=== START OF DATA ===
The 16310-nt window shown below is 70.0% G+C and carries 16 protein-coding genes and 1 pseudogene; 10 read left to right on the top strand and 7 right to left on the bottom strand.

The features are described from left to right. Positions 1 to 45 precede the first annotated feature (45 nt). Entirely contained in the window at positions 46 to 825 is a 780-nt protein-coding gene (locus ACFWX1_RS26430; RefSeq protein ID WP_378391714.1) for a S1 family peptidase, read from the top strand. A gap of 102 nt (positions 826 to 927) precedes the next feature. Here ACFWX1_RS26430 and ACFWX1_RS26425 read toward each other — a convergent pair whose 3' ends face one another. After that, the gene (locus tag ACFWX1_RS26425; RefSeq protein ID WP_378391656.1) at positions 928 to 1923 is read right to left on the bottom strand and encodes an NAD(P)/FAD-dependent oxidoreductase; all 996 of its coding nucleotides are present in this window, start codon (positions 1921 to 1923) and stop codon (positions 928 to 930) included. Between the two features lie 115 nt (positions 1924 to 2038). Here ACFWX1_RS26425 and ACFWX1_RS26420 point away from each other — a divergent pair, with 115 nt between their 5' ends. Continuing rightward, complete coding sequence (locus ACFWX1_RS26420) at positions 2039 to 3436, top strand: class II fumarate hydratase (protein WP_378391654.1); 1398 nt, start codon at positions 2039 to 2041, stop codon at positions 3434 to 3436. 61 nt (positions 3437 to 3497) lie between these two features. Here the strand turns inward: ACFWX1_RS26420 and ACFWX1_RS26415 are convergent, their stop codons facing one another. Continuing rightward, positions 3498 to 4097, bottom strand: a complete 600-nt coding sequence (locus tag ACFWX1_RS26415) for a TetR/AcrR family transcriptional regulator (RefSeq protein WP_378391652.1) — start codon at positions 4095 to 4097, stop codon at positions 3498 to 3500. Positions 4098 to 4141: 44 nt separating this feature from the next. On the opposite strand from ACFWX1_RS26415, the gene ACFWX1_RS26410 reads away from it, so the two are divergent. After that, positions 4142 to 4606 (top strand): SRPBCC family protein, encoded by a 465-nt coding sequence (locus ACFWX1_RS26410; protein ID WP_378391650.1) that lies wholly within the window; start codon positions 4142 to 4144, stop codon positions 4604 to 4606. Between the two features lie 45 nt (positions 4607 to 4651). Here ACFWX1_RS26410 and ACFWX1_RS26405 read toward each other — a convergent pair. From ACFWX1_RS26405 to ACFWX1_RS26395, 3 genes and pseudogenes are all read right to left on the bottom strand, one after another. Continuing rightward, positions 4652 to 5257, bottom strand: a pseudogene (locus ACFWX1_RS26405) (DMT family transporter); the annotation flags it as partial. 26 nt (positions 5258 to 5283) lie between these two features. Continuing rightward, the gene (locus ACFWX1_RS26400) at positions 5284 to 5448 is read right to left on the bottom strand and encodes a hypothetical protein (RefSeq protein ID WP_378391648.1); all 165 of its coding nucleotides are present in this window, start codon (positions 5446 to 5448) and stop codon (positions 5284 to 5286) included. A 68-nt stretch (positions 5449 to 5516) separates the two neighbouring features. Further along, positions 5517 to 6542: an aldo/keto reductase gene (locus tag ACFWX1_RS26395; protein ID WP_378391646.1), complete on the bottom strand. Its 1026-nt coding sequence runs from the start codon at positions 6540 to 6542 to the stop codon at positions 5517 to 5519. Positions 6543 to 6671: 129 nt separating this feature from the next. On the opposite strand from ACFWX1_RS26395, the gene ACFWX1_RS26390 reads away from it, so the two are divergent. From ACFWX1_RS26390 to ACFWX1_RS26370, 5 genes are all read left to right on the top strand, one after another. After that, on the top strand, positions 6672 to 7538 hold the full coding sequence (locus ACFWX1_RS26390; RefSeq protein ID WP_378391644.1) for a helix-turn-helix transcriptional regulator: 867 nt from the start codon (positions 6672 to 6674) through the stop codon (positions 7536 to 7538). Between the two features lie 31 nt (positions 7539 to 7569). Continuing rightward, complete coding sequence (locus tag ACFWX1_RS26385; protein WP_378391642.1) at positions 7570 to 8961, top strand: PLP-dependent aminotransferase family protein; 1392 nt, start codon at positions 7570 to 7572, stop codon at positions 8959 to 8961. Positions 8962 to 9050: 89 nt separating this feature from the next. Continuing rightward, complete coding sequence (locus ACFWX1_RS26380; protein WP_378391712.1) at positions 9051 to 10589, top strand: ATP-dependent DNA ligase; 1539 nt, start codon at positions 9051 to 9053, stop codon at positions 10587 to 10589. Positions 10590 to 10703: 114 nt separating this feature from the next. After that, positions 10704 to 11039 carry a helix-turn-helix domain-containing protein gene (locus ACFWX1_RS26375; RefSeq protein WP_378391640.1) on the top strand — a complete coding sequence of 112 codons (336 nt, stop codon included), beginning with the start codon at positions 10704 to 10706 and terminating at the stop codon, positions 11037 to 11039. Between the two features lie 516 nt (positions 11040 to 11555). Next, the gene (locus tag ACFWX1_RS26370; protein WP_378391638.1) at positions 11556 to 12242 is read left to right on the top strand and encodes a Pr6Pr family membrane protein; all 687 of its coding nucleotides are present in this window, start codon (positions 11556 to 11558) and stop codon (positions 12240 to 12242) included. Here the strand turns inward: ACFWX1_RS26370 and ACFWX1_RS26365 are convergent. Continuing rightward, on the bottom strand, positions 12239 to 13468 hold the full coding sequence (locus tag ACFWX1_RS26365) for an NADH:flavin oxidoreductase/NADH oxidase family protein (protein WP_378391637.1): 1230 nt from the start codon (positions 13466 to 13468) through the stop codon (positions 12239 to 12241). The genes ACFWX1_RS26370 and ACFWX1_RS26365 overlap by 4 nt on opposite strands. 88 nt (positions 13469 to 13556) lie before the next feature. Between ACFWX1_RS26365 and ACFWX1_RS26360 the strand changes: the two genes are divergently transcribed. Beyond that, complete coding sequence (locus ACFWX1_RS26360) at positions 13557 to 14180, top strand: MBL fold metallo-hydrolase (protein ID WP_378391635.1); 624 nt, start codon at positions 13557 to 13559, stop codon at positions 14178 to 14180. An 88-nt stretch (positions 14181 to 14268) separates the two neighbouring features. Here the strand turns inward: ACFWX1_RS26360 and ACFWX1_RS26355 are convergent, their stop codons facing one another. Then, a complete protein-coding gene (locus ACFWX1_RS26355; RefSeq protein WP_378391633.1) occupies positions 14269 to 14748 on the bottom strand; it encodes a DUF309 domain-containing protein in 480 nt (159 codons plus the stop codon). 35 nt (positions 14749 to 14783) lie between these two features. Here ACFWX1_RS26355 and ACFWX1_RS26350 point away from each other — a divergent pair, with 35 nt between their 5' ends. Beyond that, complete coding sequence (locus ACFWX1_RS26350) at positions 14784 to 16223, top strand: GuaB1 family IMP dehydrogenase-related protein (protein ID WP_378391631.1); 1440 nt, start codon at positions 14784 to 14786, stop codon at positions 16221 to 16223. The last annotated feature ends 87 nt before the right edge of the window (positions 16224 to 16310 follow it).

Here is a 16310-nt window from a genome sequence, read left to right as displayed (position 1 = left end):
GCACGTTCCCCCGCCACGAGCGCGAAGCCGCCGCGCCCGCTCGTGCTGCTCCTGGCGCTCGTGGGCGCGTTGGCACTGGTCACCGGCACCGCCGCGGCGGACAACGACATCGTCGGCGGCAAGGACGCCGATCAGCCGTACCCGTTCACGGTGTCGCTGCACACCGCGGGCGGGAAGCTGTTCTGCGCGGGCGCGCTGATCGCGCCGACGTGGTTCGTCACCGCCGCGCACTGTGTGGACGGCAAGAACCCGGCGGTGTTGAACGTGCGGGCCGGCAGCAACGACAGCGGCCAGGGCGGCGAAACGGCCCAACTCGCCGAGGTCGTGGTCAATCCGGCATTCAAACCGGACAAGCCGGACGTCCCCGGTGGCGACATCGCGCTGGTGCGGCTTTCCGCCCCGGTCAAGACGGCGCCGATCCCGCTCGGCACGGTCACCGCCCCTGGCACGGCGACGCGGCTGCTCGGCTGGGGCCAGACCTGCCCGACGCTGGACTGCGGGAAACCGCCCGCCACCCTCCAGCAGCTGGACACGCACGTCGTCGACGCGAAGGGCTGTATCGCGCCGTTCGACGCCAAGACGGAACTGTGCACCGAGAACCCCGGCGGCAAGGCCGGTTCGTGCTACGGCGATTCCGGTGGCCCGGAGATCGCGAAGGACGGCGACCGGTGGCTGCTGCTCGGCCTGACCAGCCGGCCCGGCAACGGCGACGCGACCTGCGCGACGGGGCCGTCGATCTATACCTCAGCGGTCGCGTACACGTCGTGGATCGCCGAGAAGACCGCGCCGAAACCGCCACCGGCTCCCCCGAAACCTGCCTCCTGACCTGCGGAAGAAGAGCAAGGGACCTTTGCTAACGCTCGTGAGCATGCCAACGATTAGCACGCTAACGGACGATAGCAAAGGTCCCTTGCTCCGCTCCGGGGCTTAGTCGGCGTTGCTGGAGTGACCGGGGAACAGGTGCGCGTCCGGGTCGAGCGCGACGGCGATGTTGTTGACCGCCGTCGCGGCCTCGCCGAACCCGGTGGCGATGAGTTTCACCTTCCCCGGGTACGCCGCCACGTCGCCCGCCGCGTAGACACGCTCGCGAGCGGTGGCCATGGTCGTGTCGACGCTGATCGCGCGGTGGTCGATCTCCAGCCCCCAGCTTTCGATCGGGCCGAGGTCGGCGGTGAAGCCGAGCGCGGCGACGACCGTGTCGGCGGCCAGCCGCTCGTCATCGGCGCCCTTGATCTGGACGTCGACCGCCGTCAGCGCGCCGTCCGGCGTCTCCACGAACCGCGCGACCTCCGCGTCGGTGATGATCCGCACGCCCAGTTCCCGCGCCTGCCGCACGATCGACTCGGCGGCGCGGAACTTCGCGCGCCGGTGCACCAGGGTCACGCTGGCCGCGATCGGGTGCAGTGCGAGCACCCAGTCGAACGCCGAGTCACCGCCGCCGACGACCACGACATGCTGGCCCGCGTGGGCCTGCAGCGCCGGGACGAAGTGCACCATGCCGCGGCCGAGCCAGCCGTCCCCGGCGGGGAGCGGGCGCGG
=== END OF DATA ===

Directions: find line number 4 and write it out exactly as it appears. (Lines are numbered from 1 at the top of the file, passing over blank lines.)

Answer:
GCACGTTCCCCCGCCACGAGCGCGAAGCCGCCGCGCCCGCTCGTGCTGCTCCTGGCGCTCGTGGGCGCGTTGGCACTGGTCACCGGCACCGCCGCGGCGGACAACGACATCGTCGGCGGCAAGGACGCCGATCAGCCGTACCCGTTCACGGTGTCGCTGCACACCGCGGGCGGGAAGCTGTTCTGCGCGGGCGCGCTGATCGCGCCGACGTGGTTCGTCACCGCCGCGCACTGTGTGGACGGCAAGAACCCGGCGGTGTTGAACGTGCGGGCCGGCAGCAACGACAGCGGCCAGGGCGGCGAAACGGCCCAACTCGCCGAGGTCGTGGTCAATCCGGCATTCAAACCGGACAAGCCGGACGTCCCCGGTGGCGACATCGCGCTGGTGCGGCTTTCCGCCCCGGTCAAGACGGCGCCGATCCCGCTCGGCACGGTCACCGCCCCTGGCACGGCGACGCGGCTGCTCGGCTGGGGCCAGACCTGCCCGACGCTGGACTGCGGGAAACCGCCCGCCACCCTCCAGCAGCTGGACACGCACGTCGTCGACGCGAAGGGCTGTATCGCGCCGTTCGACGCCAAGACGGAACTGTGCACCGAGAACCCCGGCGGCAAGGCCGGTTCGTGCTACGGCGATTCCGGTGGCCCGGAGATCGCGAAGGACGGCGACCGGTGGCTGCTGCTCGGCCTGACCAGCCGGCCCGGCAACGGCGACGCGACCTGCGCGACGGGGCCGTCGATCTATACCTCAGCGGTCGCGTACACGTCGTGGATCGCCGAGAAGACCGCGCCGAAACCGCCACCGGCTCCCCCGAAACCTGCCTCCTGACCTGCGGAAGAAGAGCAAGGGACCTTTGCTAACGCTCGTGAGCATGCCAACGATTAGCACGCTAACGGACGATAGCAAAGGTCCCTTGCTCCGCTCCGGGGCTTAGTCGGCGTTGCTGGAGTGACCGGGGAACAGGTGCGCGTCCGGGTCGAGCGCGACGGCGATGTTGTTGACCGCCGTCGCGGCCTCGCCGAACCCGGTGGCGATGAGTTTCACCTTCCCCGGGTACGCCGCCACGTCGCCCGCCGCGTAGACACGCTCGCGAGCGGTGGCCATGGTCGTGTCGACGCTGATCGCGCGGTGGTCGATCTCCAGCCCCCAGCTTTCGATCGGGCCGAGGTCGGCGGTGAAGCCGAGCGCGGCGACGACCGTGTCGGCGGCCAGCCGCTCGTCATCGGCGCCCTTGATCTGGACGTCGACCGCCGTCAGCGCGCCGTCCGGCGTCTCCACGAACCGCGCGACCTCCGCGTCGGTGATGATCCGCACGCCCAGTTCCCGCGCCTGCCGCACGATCGACTCGGCGGCGCGGAACTTCGCGCGCCGGTGCACCAGGGTCACGCTGGCCGCGATCGGGTGCAGTGCGAGCACCCAGTCGAACGCCGAGTCACCGCCGCCGACGACCACGACATGCTGGCCCGCGTGGGCCTGCAGCGCCGGGACGAAGTGCACCATGCCGCGGCCGAGCCAGCCGTCCCCGGCGGGGAGCGGGCGCGG